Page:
Dear C and Dr. B;

I know a lot of women who have gay male besties. Well, I’m a guy and my best friend Sarah is a gay woman. We do everything together. She is the only one I feel safe enough with to be entirely honest. She accepts me unconditionally and I always have fun hanging with her. But recently, something changed between us and I don’t know how to handle it. Last week, she told me that she loves me. I said that I loved her too, like a sister. That’s when she said she had fallen in love with me. The next  time we hung out, after a couple of glasses of wine, she started coming on to me. I was really surprised because I thought she was just into women, and I told her that. She said, “I don’t know … it’s just how I feel.”  

We fooled around, but didn’t actually have sex. Now I am entirely confused. She is starting to act differently, getting possessive about me too and pissed if I notice other women. This is a real switch from when she used to point them out to me and ask, “What do you think about her?”  She is putting pressure on me to have sex and is acting rejected that I have pushed it off.  What do I do? What would happen if we did it? I don’t want to lose her as friend. Can someone who’s gay suddenly switch like that?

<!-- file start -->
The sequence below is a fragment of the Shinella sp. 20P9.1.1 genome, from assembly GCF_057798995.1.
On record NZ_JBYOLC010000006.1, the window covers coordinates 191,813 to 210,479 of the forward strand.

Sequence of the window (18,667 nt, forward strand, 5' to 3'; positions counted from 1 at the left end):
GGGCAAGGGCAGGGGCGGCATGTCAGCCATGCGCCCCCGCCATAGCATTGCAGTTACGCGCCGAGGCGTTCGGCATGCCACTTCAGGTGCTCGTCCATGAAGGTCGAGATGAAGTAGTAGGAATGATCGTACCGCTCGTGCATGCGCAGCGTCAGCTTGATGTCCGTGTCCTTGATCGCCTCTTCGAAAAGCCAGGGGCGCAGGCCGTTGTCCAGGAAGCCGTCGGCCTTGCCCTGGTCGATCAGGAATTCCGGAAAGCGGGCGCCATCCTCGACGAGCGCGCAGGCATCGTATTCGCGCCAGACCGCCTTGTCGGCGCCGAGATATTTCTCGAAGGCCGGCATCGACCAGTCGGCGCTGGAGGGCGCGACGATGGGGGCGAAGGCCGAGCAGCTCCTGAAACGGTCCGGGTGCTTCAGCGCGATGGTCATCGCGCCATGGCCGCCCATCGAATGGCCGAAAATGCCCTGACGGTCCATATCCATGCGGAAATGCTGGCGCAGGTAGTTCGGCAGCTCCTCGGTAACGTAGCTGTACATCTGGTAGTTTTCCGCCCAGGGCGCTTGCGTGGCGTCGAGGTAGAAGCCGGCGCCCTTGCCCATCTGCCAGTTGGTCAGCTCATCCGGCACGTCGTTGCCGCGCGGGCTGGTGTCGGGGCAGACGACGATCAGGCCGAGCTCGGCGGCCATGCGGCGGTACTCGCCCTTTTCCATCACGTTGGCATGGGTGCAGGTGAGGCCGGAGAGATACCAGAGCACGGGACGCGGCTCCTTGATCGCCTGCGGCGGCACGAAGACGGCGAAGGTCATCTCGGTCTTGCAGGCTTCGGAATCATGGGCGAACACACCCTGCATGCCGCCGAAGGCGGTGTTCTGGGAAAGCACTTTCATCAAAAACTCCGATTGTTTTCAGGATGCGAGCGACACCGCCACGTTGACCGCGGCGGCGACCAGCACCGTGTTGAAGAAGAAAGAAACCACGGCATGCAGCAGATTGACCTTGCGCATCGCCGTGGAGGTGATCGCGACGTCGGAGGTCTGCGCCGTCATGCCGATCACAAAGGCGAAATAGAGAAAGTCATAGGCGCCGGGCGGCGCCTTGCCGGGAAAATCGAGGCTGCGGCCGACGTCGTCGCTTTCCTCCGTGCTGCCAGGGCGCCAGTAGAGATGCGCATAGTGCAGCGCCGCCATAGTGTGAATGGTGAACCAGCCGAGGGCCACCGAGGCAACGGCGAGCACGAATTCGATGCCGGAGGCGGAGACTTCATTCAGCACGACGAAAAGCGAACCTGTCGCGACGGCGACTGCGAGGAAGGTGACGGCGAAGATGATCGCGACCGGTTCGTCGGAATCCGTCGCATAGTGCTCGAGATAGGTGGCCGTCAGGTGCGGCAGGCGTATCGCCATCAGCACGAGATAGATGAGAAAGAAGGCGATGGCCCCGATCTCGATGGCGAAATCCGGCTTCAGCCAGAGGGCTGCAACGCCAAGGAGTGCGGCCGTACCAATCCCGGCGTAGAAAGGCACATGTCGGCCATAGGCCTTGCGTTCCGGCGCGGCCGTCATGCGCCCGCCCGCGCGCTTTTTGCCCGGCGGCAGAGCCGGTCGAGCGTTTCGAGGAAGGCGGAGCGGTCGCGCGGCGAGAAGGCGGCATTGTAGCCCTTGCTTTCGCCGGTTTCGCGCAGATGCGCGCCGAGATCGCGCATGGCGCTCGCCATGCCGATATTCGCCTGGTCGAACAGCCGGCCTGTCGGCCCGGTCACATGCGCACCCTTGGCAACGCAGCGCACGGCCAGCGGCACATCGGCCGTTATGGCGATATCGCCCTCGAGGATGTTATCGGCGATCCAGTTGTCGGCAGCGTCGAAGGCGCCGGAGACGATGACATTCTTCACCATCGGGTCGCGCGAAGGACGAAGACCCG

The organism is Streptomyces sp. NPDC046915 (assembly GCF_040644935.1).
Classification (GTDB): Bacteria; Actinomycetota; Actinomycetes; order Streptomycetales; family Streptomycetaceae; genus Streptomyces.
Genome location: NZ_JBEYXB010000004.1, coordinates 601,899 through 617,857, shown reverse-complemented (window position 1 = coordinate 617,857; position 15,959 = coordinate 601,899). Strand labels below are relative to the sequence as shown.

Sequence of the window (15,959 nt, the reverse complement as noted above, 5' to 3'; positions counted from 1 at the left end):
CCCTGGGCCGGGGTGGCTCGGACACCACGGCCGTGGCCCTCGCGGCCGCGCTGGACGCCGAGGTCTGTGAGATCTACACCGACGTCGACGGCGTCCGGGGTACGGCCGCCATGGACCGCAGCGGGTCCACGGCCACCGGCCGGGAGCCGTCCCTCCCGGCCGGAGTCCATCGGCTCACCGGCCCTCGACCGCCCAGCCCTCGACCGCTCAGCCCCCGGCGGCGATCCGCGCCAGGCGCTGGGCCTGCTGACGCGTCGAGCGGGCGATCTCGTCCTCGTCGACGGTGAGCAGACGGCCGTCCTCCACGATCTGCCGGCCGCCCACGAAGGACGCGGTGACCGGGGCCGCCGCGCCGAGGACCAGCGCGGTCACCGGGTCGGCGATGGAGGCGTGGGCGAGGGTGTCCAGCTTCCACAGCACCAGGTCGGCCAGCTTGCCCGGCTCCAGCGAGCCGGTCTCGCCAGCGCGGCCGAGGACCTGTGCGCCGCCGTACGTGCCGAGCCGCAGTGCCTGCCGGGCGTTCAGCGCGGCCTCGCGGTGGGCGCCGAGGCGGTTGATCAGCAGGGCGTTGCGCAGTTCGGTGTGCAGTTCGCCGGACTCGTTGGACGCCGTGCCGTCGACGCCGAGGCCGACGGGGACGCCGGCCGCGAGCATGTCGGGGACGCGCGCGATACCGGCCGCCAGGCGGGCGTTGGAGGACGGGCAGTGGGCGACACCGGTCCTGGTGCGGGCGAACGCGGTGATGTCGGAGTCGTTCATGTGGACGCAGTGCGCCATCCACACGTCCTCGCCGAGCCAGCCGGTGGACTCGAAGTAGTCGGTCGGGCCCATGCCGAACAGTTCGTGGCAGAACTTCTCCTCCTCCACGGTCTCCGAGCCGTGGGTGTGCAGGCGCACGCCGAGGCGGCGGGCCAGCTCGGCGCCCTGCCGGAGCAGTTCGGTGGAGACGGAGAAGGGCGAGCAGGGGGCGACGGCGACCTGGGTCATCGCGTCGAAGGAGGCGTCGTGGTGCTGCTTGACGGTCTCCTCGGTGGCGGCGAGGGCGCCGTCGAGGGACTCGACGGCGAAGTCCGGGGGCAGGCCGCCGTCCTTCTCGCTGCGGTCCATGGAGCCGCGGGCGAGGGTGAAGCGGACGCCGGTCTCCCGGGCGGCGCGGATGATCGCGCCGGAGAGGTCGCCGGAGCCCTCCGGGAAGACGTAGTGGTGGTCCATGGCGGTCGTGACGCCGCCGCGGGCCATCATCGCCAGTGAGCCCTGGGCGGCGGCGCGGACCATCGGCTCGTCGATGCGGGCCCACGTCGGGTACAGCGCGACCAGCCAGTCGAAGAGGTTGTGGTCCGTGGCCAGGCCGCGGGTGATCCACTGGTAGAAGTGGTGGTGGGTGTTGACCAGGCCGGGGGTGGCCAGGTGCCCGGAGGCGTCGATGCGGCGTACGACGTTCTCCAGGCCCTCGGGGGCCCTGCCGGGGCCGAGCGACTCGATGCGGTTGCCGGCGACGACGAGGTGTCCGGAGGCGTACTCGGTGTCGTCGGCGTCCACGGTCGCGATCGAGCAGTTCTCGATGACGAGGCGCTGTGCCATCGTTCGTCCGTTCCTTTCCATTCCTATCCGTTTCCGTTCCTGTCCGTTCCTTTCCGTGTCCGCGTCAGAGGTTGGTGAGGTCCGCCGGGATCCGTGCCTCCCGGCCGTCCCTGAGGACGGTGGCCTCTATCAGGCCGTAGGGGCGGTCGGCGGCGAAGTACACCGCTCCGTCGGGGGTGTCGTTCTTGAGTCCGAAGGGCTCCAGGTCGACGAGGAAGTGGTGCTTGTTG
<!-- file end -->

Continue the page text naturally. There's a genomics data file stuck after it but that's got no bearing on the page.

Dr. B says: No label is entirely true in real life. Humans are human and emotions have no boundaries. But just because one feels something doesn’t mean one should act on it. Sex will ruin your relationship, but good boundaries will make it stronger over time. Your relationship with Sarah was based on trust, and you felt safe. If you have sex you will be violating that trust and it will destroy your sense of safety. It might be a different story if you had romantic feelings toward her too, but you don’t, so it would be dishonest and cruel to sleep with her – taking advantage of an opportunity rather than be respecting her as a person. If you stay true to your own feelings and are consistent with the boundaries you had before, she might get mad at first, but should come around. The one unchangeable thing about emotions is that they always do change.    

There are many types of love and sexual love is just one variety. If you want to experience other forms of love, don’t have sex with your best friend!